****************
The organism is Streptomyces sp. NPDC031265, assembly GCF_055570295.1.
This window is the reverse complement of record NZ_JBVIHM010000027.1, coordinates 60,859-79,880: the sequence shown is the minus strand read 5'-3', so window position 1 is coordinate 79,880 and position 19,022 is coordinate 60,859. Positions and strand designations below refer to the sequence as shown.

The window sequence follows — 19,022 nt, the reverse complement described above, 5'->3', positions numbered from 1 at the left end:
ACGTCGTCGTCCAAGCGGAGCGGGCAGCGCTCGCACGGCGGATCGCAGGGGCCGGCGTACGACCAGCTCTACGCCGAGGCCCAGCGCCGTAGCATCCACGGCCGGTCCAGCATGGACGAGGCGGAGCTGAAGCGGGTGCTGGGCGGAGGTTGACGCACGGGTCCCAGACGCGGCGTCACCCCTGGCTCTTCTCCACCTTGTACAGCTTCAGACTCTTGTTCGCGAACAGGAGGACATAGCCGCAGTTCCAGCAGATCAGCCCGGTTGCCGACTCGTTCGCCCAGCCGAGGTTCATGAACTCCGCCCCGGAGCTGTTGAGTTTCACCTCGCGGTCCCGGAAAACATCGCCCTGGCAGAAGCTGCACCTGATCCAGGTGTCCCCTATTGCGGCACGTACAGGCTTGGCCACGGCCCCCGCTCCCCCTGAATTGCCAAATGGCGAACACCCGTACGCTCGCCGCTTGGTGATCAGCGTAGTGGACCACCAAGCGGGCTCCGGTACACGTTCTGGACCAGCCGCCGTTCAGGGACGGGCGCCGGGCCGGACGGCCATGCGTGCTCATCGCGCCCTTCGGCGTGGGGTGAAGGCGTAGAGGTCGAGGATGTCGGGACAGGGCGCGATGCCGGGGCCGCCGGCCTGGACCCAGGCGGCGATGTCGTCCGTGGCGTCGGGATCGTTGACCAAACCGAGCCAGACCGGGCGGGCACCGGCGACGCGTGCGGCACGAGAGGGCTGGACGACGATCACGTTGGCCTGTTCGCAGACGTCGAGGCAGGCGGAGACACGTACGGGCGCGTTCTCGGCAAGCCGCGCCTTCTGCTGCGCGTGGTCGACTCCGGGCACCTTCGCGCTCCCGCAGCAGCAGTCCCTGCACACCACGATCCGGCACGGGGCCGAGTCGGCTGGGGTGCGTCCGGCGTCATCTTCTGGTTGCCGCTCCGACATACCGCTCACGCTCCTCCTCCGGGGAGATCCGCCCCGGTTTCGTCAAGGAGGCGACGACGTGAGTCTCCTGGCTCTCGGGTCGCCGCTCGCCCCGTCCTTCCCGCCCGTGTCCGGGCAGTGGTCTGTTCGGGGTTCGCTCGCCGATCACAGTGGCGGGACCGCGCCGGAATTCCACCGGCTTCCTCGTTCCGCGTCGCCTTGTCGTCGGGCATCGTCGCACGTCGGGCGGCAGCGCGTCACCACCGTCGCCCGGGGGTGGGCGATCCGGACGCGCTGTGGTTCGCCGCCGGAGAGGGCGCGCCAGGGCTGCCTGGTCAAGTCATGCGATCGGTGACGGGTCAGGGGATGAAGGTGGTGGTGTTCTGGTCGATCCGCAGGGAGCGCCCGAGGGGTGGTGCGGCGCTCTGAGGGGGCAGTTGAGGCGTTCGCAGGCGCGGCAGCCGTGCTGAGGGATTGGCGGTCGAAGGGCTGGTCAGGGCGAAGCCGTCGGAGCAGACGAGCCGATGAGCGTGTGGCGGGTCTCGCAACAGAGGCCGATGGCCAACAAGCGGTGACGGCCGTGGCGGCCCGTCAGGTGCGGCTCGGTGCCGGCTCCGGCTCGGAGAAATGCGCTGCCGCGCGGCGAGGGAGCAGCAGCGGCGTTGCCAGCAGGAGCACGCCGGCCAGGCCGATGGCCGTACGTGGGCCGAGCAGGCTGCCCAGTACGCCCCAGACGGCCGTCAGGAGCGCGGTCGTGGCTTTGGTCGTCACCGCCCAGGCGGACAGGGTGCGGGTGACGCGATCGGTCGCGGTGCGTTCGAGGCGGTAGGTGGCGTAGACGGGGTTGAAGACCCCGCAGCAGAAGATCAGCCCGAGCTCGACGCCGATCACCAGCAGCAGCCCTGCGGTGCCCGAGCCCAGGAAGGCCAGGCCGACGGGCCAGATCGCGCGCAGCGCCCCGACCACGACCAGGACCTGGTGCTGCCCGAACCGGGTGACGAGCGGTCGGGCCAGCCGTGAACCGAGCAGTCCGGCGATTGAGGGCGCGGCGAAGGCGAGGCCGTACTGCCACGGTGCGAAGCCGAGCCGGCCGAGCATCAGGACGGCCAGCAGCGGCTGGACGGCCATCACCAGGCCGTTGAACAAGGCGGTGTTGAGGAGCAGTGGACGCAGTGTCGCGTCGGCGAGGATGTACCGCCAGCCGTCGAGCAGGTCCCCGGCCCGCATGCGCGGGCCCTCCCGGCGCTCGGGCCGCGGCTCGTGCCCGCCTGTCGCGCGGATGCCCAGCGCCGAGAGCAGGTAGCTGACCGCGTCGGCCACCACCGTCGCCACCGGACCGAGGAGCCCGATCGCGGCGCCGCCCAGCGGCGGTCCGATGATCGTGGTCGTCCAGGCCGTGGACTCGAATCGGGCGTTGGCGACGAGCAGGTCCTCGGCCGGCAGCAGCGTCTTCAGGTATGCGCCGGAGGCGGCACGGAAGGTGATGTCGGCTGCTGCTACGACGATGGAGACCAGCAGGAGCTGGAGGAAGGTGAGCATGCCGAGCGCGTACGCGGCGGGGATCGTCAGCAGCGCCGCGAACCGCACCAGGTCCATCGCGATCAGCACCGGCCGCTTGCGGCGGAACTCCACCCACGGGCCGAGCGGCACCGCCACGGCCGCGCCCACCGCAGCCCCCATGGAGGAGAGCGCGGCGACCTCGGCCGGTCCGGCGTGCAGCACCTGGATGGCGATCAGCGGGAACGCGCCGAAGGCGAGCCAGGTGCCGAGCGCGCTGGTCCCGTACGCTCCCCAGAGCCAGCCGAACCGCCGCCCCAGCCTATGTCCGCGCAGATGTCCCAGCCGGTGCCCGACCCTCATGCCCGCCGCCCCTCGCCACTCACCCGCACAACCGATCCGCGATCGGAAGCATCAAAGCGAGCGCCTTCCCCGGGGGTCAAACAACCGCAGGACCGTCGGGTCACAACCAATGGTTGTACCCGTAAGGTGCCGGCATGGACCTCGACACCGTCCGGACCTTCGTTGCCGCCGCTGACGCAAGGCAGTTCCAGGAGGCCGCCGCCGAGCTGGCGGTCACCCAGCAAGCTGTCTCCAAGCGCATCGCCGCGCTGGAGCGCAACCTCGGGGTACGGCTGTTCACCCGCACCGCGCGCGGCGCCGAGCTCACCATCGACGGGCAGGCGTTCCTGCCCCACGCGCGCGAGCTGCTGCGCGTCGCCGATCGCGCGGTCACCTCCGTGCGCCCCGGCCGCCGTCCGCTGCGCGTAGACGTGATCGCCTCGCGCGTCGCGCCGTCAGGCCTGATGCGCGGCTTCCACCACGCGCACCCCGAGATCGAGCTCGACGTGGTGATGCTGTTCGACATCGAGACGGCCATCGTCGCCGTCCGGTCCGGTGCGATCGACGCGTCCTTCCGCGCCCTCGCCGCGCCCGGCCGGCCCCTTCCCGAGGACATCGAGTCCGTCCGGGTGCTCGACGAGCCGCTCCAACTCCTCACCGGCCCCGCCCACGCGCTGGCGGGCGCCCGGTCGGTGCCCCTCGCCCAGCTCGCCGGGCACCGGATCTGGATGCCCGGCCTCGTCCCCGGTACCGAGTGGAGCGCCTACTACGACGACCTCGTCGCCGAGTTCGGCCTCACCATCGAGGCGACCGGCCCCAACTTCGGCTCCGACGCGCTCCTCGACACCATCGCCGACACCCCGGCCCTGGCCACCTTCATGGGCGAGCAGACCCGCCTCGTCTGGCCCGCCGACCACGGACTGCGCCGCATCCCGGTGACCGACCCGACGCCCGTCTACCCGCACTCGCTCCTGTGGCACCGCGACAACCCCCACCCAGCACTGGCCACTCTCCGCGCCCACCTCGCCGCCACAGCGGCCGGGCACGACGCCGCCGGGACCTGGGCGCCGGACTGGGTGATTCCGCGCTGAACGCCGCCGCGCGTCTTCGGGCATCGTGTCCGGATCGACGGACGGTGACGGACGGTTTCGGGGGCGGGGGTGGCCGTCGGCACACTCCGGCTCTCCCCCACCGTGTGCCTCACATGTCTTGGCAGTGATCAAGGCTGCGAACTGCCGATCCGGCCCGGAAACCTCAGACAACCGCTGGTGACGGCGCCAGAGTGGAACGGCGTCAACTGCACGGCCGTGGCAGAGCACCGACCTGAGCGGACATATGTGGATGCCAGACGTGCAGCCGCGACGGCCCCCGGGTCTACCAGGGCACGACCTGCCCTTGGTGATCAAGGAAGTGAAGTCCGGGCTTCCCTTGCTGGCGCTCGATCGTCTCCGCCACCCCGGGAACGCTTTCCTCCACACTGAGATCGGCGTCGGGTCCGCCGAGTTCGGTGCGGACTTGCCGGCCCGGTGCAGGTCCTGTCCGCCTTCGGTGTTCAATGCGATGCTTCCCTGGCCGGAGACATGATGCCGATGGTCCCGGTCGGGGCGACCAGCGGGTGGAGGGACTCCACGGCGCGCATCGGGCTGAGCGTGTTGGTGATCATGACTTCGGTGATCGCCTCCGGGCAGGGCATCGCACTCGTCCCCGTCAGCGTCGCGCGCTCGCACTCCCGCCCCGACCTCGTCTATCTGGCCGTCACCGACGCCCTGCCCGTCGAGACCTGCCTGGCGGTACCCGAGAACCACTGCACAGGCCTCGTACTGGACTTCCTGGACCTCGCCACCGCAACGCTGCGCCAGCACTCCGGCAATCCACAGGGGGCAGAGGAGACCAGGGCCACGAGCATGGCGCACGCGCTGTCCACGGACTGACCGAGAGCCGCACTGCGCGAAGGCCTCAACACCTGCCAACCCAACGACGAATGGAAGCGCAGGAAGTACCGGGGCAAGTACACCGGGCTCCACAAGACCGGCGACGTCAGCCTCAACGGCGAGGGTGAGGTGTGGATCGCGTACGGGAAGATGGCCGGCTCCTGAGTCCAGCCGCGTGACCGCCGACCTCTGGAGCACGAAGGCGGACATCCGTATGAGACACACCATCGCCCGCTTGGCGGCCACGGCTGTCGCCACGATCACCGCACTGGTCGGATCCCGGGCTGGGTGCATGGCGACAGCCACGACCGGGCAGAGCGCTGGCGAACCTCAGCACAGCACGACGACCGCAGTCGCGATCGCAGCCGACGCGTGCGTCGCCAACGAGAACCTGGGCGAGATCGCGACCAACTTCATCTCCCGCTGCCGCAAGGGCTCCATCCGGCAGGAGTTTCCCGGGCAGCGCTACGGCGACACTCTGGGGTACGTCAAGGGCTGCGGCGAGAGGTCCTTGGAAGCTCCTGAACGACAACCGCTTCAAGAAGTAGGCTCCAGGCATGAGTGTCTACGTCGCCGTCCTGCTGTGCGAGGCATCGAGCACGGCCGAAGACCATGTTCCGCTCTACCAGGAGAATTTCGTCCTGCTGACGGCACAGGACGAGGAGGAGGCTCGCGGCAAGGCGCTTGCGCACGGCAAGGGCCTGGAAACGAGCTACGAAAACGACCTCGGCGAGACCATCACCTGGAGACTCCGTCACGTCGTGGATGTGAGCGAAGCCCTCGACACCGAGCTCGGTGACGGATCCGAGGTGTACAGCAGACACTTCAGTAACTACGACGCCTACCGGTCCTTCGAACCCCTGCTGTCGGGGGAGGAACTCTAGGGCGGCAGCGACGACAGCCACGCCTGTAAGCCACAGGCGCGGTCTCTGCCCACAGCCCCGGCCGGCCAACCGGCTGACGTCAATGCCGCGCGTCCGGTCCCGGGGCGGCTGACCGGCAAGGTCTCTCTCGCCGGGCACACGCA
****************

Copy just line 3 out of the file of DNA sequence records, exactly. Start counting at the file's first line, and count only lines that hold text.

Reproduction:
The window sequence follows — 19,022 nt, the reverse complement described above, 5'->3', positions numbered from 1 at the left end: